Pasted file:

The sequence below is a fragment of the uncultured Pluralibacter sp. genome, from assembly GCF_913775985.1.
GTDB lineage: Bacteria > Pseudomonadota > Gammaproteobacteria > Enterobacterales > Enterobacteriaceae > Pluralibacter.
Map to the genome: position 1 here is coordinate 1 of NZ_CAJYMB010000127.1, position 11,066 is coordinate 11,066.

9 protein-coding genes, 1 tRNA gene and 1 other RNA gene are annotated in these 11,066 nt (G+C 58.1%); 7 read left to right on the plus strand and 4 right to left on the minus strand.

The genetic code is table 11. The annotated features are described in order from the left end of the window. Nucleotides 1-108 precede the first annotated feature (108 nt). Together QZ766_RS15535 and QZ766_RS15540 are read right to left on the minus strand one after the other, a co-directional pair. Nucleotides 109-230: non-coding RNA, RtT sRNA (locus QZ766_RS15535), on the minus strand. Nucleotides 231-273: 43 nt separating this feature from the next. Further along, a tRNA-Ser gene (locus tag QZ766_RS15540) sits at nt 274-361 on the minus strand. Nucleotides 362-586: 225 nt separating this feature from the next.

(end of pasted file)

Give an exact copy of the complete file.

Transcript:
The sequence below is a fragment of the uncultured Pluralibacter sp. genome, from assembly GCF_913775985.1.
GTDB lineage: Bacteria > Pseudomonadota > Gammaproteobacteria > Enterobacterales > Enterobacteriaceae > Pluralibacter.
Map to the genome: position 1 here is coordinate 1 of NZ_CAJYMB010000127.1, position 11,066 is coordinate 11,066.

9 protein-coding genes, 1 tRNA gene and 1 other RNA gene are annotated in these 11,066 nt (G+C 58.1%); 7 read left to right on the plus strand and 4 right to left on the minus strand.

The genetic code is table 11. The annotated features are described in order from the left end of the window. Nucleotides 1-108 precede the first annotated feature (108 nt). Together QZ766_RS15535 and QZ766_RS15540 are read right to left on the minus strand one after the other, a co-directional pair. Nucleotides 109-230: non-coding RNA, RtT sRNA (locus QZ766_RS15535), on the minus strand. Nucleotides 231-273: 43 nt separating this feature from the next. Further along, a tRNA-Ser gene (locus tag QZ766_RS15540) sits at nt 274-361 on the minus strand. Nucleotides 362-586: 225 nt separating this feature from the next.